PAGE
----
Amandla Stenberg Explains Why She Decided To Walk Away From A 'Black Panther’ Role
Stenberg is always one to keep things honest.
19-year-old actress Amandla Stenberg decided to walk away from her opportunity of earning a role in Marvel’s hit film “Black Panther,” which has garnered over $700 million in just two weeks alone.
“I got really, really close and they were like, ‘Do you want to continue fighting for this?’ And I was like, ‘This isn’t right,’” Stenberg told CBC in a recent interview. “These are all dark skin actors playing Africans and I feel like it would have just been off to see me as a bi-racial American with a Nigerian accent just pretending that I’m the same color as everyone else in the movie.”
The main cast, majority of the Dora Milaje, and extras in the movie are dark-skinned, and are meant to represent the people of Wakanda, a fictional African country that has never been colonized or infiltrated by Europeans. Stenberg recognizes the lack of roles for darker-skinned women, and did not want to take away one of few opportunities.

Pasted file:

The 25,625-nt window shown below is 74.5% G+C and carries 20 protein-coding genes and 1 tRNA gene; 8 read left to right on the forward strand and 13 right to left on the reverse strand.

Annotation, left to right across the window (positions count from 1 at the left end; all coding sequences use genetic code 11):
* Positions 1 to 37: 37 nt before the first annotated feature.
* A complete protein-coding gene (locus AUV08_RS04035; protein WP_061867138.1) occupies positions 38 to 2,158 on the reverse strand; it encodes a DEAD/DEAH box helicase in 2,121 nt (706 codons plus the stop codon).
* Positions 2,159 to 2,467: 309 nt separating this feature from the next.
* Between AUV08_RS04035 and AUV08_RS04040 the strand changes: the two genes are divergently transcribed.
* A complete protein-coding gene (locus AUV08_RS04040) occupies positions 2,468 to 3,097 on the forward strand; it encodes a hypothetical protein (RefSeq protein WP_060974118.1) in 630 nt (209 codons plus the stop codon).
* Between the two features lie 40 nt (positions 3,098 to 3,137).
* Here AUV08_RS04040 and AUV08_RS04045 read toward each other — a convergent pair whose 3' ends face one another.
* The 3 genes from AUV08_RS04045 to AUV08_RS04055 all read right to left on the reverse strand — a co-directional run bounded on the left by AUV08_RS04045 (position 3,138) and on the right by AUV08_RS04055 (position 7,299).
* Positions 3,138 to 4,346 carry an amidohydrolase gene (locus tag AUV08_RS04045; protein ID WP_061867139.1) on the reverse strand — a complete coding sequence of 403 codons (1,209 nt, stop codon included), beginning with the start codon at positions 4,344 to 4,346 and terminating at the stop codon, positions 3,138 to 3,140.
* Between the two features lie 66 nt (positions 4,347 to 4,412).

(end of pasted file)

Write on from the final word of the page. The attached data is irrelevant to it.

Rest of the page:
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“That was really challenging, to make that decision, but I have no regrets,” she said. “I recognize 100 percent that there are spaces that I should not take up and when I do take up space it’s because I’ve thought really, really critically about it and I’ve consulted people I really trust and it feels right.”
Stenberg was orginally popularized by her role as Rue in “The Hunger Games,” and received backlash from readers who believed the character should not be played by a black girl, though race was never specified. She later came back into the spotlight for her video on cultural appropriation “Don’t Cash Crop My Cornrows,” in which she makes a case for the need to address, educate, and stop the use of cultural appropriation in the media.
“When presented with the opportunity of doing something that is more mainstream but with a black girl and other black girls get to see that… it feels to me like if I can take those opportunities,” Stenberg said. “[I] take them because of the potential doors that it can open for a lot of young actors of color.”